Saturday, March 21, 2009

Jefferson's Nightmare

If you've occupied space on this planet for more than two generations, you know that America has changed dramatically in just your lifetime, and that maybe, on balance, it's not been a change for the better. Since we're stuck with the perspective of our lifespan, I wondered what it might look like for someone who lived way back in...

1809Thomas Jefferson, author of the Declaration of Independence, 3rd President of the United States, has retired to his beloved Monticello. He is greeted by a traveling delegation of his Congressman, his Senator, and a few bureaucrats from Washington DC, just arrived from 200 years in the future...

Jefferson is greeted by the delegation:

Mr President, we haven't met, but I'm Senator Fossell, and I'd like to introduce Representative Clymer, Ms Gaya from the EPA, Mr Theeves from the IRS, and Mr Minder from OSHA. And may I say sir, I have surely appreciated your support during my 24 years serving the great state of Virginia, as has Rep. Clymer for his 13 terms in Congress.

Jefferson: I'm somewhat confused, good sirs and madam. I've never heard of these aforementioned initials. I've never voted for you, Senator, while I was a member of the Legislature; and most certainly would never have supported any man, Mr Clymer, to serve so long in Congress.

Rep. Clymer: Uh, well, you see, Mr President, it's very important that Virginia have someone who knows the ins and outs of Washington, and with my seniority, I chair several committees and have great control over how much money comes back to this district. And of course, these days we elect Senators by popular election of the people- much more democratic, as I'm sure you'd agree.

Jefferson: Your pardon, sir, but America is a republic, not a democracy. A democracy is nought but mob rule, and not our form of government. And to both you gentlemen, have you no useful occupation to return to? We purposed that elective office should be a duty to the country, served for a season, and never a career.

Sen Fossell: (Harumph) Well, sir, you lived in much simpler times, and could not have conceived of the progress we've made in 200 years. We have challenges you cannot have imagined!

Jefferson: Indeed, has the nature of man become saintly and pristine? Is there no more greed, hypocrisy, or lust for power over one's fellow man? Whatever inventions have come, I dare say these are challenges that are eternal, and not solved by any mortal man.

Rep. Clymer: Well we have made great progress! We now realize the value in diversity, in fairness, and in concern for our environment. Actually, Ms Gaya would like to speak to you about a small issue – Ms Gaya?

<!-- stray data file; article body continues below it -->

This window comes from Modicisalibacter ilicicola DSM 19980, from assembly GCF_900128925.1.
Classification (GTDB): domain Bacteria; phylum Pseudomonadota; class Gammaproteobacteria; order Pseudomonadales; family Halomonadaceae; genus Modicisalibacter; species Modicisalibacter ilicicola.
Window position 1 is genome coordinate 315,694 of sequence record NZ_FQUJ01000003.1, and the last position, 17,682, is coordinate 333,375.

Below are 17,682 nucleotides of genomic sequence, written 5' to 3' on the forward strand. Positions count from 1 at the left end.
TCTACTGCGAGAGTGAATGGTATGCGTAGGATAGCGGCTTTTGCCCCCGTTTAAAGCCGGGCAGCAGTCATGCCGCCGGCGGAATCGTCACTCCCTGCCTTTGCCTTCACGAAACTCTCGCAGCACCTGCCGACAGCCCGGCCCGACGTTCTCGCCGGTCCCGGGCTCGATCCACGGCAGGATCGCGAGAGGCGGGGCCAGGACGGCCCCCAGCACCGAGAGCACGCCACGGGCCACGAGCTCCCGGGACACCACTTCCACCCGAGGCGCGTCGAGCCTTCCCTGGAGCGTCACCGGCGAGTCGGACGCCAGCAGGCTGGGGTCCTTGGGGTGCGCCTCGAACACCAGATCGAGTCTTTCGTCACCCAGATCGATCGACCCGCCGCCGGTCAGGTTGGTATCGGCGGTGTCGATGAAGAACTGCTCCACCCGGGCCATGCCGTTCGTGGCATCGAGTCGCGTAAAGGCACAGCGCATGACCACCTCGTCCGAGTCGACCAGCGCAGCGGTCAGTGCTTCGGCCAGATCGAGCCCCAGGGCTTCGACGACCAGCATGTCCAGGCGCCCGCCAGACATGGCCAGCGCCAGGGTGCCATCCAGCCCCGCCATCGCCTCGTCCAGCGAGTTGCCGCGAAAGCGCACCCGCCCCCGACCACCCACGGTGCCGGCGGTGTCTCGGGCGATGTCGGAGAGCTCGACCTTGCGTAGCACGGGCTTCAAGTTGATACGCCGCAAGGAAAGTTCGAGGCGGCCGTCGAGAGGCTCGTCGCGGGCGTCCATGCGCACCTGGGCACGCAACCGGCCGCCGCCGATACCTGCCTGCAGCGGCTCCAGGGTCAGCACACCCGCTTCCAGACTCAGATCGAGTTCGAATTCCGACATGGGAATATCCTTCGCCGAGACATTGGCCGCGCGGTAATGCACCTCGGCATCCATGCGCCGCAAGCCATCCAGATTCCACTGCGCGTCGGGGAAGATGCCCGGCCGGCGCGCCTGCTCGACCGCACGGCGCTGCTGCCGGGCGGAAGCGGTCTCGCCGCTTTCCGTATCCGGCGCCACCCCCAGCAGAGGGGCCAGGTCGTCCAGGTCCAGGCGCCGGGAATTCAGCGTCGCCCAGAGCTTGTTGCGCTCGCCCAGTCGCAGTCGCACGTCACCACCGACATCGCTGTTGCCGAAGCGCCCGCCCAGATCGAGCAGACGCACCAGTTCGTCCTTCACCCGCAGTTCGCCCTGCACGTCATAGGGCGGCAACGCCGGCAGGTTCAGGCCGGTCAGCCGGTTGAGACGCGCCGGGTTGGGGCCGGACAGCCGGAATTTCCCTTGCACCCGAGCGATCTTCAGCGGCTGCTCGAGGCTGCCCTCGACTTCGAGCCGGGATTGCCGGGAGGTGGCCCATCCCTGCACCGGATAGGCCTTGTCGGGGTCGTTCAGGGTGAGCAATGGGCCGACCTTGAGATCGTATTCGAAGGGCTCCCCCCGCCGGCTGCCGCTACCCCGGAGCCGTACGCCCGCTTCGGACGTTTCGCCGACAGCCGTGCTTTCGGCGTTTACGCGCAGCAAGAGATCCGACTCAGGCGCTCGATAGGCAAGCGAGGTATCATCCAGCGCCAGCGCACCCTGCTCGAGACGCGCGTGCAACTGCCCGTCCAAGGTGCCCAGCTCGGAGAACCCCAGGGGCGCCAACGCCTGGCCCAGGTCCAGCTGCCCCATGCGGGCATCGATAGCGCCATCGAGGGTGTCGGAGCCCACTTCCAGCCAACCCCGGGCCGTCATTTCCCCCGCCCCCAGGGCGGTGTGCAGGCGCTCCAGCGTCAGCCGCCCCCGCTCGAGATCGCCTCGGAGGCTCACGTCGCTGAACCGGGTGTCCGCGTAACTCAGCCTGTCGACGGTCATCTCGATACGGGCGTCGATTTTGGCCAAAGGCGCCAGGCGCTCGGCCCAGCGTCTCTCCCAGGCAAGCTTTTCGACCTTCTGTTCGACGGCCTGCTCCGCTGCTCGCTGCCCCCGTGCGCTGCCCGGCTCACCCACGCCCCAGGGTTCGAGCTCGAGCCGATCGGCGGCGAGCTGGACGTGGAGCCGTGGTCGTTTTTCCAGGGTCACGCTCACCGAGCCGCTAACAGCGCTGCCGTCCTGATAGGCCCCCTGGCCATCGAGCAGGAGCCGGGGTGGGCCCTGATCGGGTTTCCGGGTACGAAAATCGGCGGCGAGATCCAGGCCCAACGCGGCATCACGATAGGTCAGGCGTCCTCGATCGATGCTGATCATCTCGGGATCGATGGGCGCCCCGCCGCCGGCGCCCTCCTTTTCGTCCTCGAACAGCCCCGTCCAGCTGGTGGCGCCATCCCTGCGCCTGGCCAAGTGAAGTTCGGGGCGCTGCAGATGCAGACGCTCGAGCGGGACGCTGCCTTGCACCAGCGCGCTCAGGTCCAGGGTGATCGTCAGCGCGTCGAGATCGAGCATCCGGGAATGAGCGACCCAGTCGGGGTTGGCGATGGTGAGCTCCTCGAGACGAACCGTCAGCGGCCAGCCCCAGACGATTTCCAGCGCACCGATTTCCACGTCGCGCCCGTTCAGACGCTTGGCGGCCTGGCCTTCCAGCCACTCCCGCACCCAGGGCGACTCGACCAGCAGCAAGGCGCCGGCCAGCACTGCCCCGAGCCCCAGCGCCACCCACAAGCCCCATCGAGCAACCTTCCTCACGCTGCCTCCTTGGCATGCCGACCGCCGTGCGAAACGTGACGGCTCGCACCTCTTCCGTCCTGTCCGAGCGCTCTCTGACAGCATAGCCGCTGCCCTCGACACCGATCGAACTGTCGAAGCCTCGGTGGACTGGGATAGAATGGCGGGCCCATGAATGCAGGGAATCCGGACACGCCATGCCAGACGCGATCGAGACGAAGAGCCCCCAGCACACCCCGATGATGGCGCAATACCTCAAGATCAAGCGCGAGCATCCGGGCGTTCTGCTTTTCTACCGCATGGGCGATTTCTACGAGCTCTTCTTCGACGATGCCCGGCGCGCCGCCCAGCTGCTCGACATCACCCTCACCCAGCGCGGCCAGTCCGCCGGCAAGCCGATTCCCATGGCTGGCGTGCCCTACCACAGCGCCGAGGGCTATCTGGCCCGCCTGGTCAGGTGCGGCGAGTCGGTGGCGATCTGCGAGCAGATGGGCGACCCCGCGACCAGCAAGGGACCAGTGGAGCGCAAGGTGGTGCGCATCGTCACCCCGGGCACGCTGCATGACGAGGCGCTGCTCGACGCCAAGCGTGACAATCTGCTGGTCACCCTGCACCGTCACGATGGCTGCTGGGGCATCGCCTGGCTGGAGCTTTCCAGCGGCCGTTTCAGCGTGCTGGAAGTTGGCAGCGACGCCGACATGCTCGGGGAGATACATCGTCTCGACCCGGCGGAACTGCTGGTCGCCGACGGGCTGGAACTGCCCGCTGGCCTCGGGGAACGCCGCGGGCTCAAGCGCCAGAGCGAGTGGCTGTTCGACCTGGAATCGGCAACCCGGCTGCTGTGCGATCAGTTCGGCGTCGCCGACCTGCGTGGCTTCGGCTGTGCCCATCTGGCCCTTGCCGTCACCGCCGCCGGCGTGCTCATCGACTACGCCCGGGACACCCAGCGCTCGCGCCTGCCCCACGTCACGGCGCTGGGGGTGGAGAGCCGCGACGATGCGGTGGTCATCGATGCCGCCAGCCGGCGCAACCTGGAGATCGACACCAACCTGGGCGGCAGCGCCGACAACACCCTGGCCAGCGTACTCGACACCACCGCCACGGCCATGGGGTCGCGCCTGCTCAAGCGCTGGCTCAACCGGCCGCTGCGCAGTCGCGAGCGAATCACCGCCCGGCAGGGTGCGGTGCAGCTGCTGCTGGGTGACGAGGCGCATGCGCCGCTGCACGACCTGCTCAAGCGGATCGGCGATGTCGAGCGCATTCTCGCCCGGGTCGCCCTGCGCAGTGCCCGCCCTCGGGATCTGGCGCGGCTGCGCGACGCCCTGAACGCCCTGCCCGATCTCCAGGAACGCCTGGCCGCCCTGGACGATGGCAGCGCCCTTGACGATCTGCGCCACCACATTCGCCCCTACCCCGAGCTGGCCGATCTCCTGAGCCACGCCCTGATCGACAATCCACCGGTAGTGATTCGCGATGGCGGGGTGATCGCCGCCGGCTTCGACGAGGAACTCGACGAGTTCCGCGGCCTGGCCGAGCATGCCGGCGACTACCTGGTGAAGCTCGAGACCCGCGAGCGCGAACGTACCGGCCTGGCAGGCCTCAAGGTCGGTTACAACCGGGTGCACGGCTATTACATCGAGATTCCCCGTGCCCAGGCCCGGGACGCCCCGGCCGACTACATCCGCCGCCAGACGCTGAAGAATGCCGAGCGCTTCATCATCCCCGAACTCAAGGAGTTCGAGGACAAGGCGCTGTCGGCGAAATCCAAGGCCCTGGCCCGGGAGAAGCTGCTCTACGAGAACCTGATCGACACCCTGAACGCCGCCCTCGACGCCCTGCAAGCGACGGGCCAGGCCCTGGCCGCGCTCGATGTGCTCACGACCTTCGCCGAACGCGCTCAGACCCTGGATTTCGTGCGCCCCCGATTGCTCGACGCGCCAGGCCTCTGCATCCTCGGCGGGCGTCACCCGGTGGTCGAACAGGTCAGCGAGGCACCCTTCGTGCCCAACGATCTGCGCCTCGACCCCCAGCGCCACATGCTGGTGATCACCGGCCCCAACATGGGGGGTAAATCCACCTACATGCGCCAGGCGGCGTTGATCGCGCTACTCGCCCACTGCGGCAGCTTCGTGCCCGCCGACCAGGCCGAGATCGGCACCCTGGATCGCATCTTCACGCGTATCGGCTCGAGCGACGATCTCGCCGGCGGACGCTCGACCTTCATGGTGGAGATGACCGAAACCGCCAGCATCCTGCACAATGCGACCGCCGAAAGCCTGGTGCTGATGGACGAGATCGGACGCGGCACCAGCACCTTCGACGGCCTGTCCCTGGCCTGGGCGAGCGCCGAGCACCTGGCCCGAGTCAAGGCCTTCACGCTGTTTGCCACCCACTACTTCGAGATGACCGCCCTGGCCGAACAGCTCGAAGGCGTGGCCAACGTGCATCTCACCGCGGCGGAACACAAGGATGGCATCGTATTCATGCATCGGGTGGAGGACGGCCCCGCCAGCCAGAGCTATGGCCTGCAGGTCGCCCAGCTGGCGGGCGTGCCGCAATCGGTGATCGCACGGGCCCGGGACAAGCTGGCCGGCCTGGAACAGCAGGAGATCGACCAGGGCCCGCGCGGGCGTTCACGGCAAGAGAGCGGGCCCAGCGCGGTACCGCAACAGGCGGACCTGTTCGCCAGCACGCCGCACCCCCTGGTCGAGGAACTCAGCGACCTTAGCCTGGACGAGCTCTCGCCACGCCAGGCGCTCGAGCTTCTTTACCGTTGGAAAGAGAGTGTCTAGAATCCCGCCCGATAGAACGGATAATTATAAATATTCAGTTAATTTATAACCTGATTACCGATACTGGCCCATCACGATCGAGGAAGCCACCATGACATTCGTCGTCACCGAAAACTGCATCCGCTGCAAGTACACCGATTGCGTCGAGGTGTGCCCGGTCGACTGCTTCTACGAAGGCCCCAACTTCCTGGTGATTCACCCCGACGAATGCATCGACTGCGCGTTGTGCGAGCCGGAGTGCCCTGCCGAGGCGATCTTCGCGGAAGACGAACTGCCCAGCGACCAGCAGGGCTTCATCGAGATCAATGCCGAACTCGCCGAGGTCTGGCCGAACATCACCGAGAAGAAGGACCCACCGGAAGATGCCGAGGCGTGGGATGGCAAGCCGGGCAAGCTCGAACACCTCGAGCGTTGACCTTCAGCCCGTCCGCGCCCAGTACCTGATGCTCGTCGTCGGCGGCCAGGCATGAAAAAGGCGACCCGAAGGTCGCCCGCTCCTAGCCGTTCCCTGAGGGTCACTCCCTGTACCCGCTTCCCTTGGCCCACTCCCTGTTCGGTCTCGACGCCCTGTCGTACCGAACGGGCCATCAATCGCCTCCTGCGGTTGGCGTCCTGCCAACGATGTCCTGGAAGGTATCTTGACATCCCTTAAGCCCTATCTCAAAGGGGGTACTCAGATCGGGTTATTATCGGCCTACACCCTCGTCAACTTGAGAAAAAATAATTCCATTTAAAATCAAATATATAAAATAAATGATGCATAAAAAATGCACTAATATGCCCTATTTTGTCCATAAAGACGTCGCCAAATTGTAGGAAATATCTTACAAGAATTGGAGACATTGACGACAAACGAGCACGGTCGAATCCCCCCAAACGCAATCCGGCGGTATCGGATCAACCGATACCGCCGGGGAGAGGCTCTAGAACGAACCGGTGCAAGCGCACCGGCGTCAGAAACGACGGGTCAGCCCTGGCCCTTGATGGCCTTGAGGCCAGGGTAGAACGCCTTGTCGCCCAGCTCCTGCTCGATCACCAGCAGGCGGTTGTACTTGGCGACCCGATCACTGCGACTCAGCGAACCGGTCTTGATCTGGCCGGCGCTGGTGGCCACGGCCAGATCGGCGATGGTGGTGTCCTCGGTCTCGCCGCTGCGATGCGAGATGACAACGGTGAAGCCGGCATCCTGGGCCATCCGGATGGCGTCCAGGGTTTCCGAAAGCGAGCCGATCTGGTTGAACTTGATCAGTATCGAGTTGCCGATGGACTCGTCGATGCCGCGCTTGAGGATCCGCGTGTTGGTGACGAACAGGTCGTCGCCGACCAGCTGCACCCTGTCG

Ms Gaya: I need to inform you that you must immediately cease disturbing the southwest corner of your property. That has been declared a protected wetland area, vital to the ecosystem, and you may not attempt to drain or alter it under penalty of law.

Jefferson: I know not what a Ms is, but madam, my property is mine to administer as I wish. Private property is the cornerstone of a free society, and you have no say in the matter!

Sen Fossell:
Actually, Mr Jefferson, she does. And I hate to bring this up, but you apparently won't agree to sell the northwest 20 acres you own. I regret to inform you, but the government is exercising eminent domain and will take possession of that property. A large milling operation wishes to build there, and they will employ lots of people and pay a lot more tax than you currently pay on that land – it's for the greater public good!

Jefferson: Sir! Have you not read the 4th Amendment to the Constitution? A man's property is his own, and may not be seized by his government, excepting extraordinary circumstance. How I manage my estate, my business and those who labor for me is my affair and mine alone!

Mr Minder: Um, excuse me, sir, but we also have a little problem with your operations. It seems your buggy wheels are over the allowed dimensions, your outhouses are too far away from the fields, and I'm told you're using an unauthorized brand of kerosene in your lamps. It's not even stored in approved containers with mandatory warnings!

Jefferson: I cannot believe your arrogance! Would you tell me next that you would not only manage my land, run my business, but confiscate the fruits of my labor as well??

Mr Theeves: Not to add fuel to the fire, but it's come to our attention that you are seriously delinquent on not only your Federal Income Tax, but also your State Income Tax, FICA, Medicare/Medicaid, Workers Compensation and excise tax on your last crop of tobacco. I'm sorry, but Federal agents will be here tomorrow to formally take control of this property.

Jefferson:
:Well, good sirs and madam. I see am most certainly woefully short in my knowledge of the world's workings nowadays. I shall yield to your obviously superior knowledge and evolved approach to government. However, might I entreat you to all step behind the drying barn for just a moment? There is a rare and priceless bit of the ecosystem, if you will, that you simply must see before you depart. It is a bit of fauna that has rarely occurred in all of man's history, Right this way and you'll experience firsthand,,...

The Tree of Liberty must be refreshed from time to time with the blood of patriots and tyrants. It is its natural manure.

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2 comments:

JGTalbot said...

OMG, Galt that is perfect. You have more talent than I ever knew. My first time to ever read a blog. Thanks for such insight into our plight, but with a twist using the Great Jefferson. Makes learning about our perilous future more fun, using such tongue in cheeky stuff. Awesome...

LucyLadley said...

Very Thought Provoking!